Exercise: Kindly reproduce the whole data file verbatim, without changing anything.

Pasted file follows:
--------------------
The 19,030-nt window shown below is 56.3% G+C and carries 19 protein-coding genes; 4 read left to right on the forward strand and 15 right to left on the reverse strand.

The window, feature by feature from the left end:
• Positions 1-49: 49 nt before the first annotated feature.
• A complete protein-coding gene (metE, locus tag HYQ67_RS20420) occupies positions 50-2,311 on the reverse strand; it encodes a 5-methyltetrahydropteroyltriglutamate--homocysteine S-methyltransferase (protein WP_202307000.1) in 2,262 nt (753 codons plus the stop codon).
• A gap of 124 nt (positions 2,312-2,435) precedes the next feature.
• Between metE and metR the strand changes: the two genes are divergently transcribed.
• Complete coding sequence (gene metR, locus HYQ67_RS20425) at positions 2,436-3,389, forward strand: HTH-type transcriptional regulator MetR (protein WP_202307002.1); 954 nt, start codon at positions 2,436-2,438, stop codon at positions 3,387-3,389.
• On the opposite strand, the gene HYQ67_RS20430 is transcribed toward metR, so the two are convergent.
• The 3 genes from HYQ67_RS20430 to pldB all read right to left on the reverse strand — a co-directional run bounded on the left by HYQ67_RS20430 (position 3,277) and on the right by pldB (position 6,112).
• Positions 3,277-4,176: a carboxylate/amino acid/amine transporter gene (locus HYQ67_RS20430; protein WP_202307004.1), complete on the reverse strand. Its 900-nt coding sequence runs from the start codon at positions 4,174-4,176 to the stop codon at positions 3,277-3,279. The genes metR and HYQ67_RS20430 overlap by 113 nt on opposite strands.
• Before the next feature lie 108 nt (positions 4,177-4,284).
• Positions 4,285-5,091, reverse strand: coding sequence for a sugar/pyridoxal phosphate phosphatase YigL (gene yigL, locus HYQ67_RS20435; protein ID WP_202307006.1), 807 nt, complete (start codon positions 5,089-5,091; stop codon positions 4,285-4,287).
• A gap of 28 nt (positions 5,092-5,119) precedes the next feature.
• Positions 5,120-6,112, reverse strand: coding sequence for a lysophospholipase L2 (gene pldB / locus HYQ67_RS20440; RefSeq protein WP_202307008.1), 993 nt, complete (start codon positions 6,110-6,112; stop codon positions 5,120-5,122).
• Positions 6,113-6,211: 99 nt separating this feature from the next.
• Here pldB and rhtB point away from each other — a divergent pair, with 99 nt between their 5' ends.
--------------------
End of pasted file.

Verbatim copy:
The 19,030-nt window shown below is 56.3% G+C and carries 19 protein-coding genes; 4 read left to right on the forward strand and 15 right to left on the reverse strand.

The window, feature by feature from the left end:
• Positions 1-49: 49 nt before the first annotated feature.
• A complete protein-coding gene (metE, locus tag HYQ67_RS20420) occupies positions 50-2,311 on the reverse strand; it encodes a 5-methyltetrahydropteroyltriglutamate--homocysteine S-methyltransferase (protein WP_202307000.1) in 2,262 nt (753 codons plus the stop codon).
• A gap of 124 nt (positions 2,312-2,435) precedes the next feature.
• Between metE and metR the strand changes: the two genes are divergently transcribed.
• Complete coding sequence (gene metR, locus HYQ67_RS20425) at positions 2,436-3,389, forward strand: HTH-type transcriptional regulator MetR (protein WP_202307002.1); 954 nt, start codon at positions 2,436-2,438, stop codon at positions 3,387-3,389.
• On the opposite strand, the gene HYQ67_RS20430 is transcribed toward metR, so the two are convergent.
• The 3 genes from HYQ67_RS20430 to pldB all read right to left on the reverse strand — a co-directional run bounded on the left by HYQ67_RS20430 (position 3,277) and on the right by pldB (position 6,112).
• Positions 3,277-4,176: a carboxylate/amino acid/amine transporter gene (locus HYQ67_RS20430; protein WP_202307004.1), complete on the reverse strand. Its 900-nt coding sequence runs from the start codon at positions 4,174-4,176 to the stop codon at positions 3,277-3,279. The genes metR and HYQ67_RS20430 overlap by 113 nt on opposite strands.
• Before the next feature lie 108 nt (positions 4,177-4,284).
• Positions 4,285-5,091, reverse strand: coding sequence for a sugar/pyridoxal phosphate phosphatase YigL (gene yigL, locus HYQ67_RS20435; protein ID WP_202307006.1), 807 nt, complete (start codon positions 5,089-5,091; stop codon positions 4,285-4,287).
• A gap of 28 nt (positions 5,092-5,119) precedes the next feature.
• Positions 5,120-6,112, reverse strand: coding sequence for a lysophospholipase L2 (gene pldB / locus HYQ67_RS20440; RefSeq protein WP_202307008.1), 993 nt, complete (start codon positions 6,110-6,112; stop codon positions 5,120-5,122).
• Positions 6,113-6,211: 99 nt separating this feature from the next.
• Here pldB and rhtB point away from each other — a divergent pair, with 99 nt between their 5' ends.